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What Would REH Have Thought of JRRT and Later Authors?

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#21 RJMooreII


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Posted 22 April 2012 - 09:56 AM

Objectively speaking, Tolkein and Howard were influenced by many of the same sources. European and qausi-oriental mysticism and adventure tales were all clearly important, as were many similar historical events (the Celtic and then Germanic invasion of the Roman Empire, the tradition of Anti-Orientalism in English high-adventure).

As in many fantasies and myths, genealogy is destiny. In Conan's case it's more anthropological, in Tolkein's case more royal; but the origin of this kind of thinking is in European and middle-eastern stories and religions that involve a lot of divine-descent for special characters ('foretold by prophecy' is almost the exact same trope, etymologically).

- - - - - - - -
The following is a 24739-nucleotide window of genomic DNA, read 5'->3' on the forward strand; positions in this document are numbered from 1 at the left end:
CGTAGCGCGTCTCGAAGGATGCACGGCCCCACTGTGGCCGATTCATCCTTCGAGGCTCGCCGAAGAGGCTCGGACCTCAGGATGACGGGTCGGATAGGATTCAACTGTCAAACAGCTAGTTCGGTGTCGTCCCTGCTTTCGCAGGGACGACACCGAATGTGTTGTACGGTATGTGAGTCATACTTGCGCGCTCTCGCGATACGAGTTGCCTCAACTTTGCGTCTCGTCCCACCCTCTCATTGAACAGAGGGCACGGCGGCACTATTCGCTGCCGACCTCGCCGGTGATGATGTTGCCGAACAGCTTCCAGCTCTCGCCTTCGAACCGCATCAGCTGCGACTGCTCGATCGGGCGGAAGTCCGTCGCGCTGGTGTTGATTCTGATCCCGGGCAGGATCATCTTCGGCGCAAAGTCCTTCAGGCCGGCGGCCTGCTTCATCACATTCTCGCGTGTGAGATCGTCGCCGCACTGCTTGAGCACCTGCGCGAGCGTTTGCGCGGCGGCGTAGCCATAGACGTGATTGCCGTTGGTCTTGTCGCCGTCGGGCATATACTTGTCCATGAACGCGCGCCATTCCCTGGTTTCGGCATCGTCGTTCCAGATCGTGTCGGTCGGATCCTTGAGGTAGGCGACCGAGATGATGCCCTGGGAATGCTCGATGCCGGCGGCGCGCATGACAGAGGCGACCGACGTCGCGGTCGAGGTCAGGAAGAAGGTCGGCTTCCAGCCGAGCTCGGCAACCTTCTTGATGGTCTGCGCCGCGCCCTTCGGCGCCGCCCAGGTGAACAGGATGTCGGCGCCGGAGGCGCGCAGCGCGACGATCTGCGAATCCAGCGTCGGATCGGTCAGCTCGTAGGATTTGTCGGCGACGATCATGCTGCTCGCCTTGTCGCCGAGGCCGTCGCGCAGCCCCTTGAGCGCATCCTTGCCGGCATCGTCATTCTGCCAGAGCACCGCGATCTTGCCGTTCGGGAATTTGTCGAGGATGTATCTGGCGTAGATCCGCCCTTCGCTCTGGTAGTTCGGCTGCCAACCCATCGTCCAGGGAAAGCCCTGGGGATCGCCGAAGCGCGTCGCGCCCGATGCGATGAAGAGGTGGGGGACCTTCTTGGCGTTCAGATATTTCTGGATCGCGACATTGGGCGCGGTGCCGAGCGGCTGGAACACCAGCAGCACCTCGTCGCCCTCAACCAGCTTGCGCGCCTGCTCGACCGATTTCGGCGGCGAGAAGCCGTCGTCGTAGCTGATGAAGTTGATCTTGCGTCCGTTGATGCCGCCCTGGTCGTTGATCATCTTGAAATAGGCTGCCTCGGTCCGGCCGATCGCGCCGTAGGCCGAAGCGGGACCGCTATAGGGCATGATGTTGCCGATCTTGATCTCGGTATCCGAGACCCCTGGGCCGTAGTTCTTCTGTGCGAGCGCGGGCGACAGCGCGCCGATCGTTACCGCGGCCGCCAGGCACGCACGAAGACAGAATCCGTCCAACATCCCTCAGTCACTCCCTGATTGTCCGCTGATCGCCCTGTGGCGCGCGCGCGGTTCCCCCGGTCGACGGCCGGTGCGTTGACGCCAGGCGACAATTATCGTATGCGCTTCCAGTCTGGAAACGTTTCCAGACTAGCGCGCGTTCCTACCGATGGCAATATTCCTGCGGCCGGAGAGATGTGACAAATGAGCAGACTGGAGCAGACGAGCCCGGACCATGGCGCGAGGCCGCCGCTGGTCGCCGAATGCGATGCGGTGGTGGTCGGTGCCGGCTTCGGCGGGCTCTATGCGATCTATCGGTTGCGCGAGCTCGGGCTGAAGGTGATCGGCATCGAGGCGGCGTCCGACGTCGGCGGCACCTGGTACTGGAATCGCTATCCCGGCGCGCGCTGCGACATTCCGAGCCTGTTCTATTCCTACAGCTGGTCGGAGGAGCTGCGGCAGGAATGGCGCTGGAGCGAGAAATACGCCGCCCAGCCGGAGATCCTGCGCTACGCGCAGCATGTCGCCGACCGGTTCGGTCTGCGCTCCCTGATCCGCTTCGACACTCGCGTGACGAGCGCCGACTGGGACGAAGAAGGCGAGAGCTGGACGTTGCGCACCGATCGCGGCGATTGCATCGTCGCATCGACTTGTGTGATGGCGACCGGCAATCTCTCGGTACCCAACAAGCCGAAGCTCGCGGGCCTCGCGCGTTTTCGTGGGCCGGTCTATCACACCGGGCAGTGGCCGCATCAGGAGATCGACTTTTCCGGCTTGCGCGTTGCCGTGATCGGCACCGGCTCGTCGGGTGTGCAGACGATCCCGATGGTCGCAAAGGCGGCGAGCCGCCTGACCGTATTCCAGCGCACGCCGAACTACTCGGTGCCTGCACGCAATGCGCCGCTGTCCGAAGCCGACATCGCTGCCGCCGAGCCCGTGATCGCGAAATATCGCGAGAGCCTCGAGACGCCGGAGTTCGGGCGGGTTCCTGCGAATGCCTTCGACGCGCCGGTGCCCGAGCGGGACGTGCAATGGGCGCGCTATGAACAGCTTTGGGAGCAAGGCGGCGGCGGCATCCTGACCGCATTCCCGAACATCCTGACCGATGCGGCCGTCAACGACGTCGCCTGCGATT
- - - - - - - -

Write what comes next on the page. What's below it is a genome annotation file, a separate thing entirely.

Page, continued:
I think Howard would have recognized what Tolkein was doing and where he was coming from; what he would have thought of JRRT's writing style and books I have no idea. Certainly both men loved poetry, epic and modern. Howard tends to have rather compact tales with driving highlight incidents, and Tolkein's stories are basically an excuse to use setting material (being a Game Master is pretty much like trying to do both at once).

He would have liked like Jack Vance and his Dying Earth novels

Tales of the Dying Earth is probably the best satire on S&S ever written, and it's also good in its own right.
After Elric, Kull and Conan, Cugel the Clever is the tops.

Edited by RJMooreII, 22 April 2012 - 10:01 AM.

"Never trust a wizard - even in death." - Grognak the Barbarian